When a reporter behind the King’s Orchard farm store counter asked President Joe Biden what brought him to Michigan, his answer was brief: cherry pie.
He said as much after picking out several pies, from apple to cherry to raspberry crumble, with farm co-owner Betsy King explaining each one and the other farm-grown products there.
Biden visited the store Saturday afternoon moments after Juliette King McAvoy, the farm’s vice president of sales and co-owner John King’s daughter, toured the president and his group through the cherry trees. Michigan’s Democratic Gov. Gretchen Whitmer and U.S. Sens. Gary Peters and Debbie Stabenow, also Democrats, flanked him in the orchard. The four spoke with a crowd gathered on the farm’s strawberry field, pausing here and there for selfies and shaking plenty of hands.
The visit also was a chance for King McAvoy to let the president, governor and both U.S. senators know about the hardships a family farm like King Orchards faces, she said. Increasingly common bad weather shares the blame, with both a spring frost followed by a warm spell knocking cherry the farm’s yields down to about 25 percent of its sweet cherries and 15 percent of its tart cherries.
It’s the second such crop failure in as many years, and the fourth in 20, King McAvoy said.
And international trade disputes, particularly with Turkey over cherry exports, have battered prices on tart cherries for years.
“It’s becoming increasingly hard to make a living as a family farm, so I wanted to convey that … I believe Americans want to buy American-grown food and support family farms, and that we need to protect our food security,” King McAvoy said afterward.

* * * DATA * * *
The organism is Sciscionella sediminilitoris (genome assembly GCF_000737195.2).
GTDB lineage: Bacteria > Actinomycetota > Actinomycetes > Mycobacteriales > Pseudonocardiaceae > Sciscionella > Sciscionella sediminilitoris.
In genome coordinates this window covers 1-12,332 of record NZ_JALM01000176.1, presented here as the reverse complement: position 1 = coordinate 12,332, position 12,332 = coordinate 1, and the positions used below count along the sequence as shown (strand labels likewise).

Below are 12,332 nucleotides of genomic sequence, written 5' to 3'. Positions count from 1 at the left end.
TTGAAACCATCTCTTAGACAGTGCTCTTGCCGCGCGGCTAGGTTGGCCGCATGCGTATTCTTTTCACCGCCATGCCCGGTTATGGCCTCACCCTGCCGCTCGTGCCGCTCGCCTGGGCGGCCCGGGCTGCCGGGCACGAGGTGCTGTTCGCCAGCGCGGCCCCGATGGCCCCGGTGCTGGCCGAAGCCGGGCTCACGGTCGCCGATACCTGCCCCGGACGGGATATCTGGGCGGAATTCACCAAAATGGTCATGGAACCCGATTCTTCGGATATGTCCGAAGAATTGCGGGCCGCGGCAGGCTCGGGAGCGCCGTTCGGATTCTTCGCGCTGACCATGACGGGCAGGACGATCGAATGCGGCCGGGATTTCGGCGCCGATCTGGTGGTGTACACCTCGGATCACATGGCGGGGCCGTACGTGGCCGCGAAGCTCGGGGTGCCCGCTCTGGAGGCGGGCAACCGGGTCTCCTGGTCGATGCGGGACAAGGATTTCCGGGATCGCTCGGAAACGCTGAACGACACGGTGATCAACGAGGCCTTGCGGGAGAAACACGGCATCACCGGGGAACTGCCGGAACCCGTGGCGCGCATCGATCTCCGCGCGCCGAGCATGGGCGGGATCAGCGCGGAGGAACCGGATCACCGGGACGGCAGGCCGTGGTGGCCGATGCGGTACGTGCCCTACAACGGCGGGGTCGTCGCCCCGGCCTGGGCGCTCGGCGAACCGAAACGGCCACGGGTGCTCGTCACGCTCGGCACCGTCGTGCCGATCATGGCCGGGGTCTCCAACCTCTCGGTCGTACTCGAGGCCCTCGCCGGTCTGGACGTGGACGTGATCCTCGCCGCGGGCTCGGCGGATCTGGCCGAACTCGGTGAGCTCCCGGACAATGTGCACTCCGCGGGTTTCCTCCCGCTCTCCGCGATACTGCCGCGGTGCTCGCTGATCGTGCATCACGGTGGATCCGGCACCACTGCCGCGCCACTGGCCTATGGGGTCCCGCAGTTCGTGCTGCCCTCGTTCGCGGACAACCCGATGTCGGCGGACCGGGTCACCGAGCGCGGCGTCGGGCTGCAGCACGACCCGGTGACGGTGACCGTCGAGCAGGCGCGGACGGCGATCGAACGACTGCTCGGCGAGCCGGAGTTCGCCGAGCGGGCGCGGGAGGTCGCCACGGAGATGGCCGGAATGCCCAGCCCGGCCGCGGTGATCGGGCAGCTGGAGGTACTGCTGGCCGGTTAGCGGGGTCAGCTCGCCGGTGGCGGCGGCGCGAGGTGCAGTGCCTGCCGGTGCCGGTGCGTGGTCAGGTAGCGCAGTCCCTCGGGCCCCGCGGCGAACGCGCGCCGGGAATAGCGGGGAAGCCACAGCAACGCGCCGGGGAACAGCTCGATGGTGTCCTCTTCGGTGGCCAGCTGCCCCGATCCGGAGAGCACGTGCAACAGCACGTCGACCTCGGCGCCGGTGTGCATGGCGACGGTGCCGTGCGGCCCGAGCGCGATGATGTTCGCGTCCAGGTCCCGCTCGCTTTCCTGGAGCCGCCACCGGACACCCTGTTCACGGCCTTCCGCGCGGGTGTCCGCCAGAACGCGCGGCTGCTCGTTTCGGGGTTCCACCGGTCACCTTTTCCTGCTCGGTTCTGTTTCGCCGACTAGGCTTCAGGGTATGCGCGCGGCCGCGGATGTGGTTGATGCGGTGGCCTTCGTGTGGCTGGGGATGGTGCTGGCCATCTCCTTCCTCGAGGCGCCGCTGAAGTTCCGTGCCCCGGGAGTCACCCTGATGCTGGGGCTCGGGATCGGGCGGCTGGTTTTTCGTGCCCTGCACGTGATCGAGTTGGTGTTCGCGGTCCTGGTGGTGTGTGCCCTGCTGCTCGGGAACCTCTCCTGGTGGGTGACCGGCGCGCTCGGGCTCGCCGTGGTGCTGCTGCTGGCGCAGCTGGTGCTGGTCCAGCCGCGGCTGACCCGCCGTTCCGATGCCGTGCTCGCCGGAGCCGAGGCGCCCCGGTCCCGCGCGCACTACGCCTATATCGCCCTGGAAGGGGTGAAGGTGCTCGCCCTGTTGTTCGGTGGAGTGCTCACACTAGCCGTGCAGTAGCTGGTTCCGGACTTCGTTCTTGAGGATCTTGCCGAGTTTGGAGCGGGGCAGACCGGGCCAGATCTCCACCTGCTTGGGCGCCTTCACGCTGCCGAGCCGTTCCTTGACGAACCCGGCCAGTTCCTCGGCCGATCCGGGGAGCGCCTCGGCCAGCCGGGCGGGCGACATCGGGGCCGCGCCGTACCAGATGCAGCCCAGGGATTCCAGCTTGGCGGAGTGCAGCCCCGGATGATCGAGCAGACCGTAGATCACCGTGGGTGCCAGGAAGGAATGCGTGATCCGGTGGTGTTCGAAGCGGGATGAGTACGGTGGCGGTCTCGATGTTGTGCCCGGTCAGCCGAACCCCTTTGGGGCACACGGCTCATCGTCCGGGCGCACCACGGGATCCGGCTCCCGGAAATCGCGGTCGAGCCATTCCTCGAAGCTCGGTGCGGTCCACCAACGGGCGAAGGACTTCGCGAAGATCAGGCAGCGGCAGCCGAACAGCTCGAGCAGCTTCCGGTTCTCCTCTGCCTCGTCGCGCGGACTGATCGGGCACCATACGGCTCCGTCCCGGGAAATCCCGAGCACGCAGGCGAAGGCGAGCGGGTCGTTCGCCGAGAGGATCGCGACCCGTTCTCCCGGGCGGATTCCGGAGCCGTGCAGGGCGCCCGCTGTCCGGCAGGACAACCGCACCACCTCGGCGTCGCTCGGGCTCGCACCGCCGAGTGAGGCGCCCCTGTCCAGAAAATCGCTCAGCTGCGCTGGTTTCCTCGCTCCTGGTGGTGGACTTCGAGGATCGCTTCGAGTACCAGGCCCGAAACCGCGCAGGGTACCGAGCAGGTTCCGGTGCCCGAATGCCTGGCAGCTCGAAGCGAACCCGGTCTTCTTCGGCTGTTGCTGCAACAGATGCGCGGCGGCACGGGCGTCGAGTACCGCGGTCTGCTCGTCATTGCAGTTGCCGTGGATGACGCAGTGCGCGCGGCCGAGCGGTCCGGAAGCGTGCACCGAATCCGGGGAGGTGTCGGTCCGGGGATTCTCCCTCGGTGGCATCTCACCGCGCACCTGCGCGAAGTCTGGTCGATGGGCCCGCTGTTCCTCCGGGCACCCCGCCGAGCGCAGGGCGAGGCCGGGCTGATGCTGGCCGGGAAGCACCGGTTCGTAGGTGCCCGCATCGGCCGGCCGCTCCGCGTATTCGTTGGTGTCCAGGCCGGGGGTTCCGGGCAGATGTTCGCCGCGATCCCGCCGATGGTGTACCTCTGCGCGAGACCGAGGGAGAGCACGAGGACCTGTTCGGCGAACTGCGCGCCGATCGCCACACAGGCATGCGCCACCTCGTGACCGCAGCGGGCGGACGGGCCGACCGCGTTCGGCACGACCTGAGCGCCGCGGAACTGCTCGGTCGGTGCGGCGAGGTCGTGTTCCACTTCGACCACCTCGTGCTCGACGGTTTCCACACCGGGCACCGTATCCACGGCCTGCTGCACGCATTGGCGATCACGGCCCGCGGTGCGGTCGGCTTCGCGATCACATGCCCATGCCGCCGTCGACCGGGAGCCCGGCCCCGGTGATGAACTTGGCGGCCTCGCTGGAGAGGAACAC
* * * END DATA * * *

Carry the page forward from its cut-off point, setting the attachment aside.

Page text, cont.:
That came as no surprise to Biden, she added — he related to her a story about a wine grower in California struggling with drought.
President Biden speaks with fruit pickers at King Orchards on July 3, 2021.
She introduced Biden, Peters, Stabenow and Whitmer to two couples, Pedro Francisco and Juana Miguel, and Jesus Sebastien and Maria Pascual. All four came from Guatemala and have been working at the farm for 35 years. Now, their children have gone to college and they have grandchildren.
King McAvoy stressed to the president the importance of a pathway to citizenship as a way for immigrants to thrive, something he told her he supported for agricultural workers.
She said the farm’s operations are labor-intensive, and John King said 14 seasonal workers from Mexico are helping this year.
“Everywhere there’s an influx of immigrants, the labor creates wealth,” John King said afterward.
The President also made a stop at Moomers Homemade Ice Cream in Traverse City.
The trip was billed as part of a campaign to drum up support for Biden’s infrastructure package and other proposed policies, but the president opted to talk to voters one-on-one instead of delivering public remarks on the holiday weekend.
Source: Jordan Travis, “Biden visits King Orchards with governor, senators”, Traverse City Record-Eagle, July 3, 2021.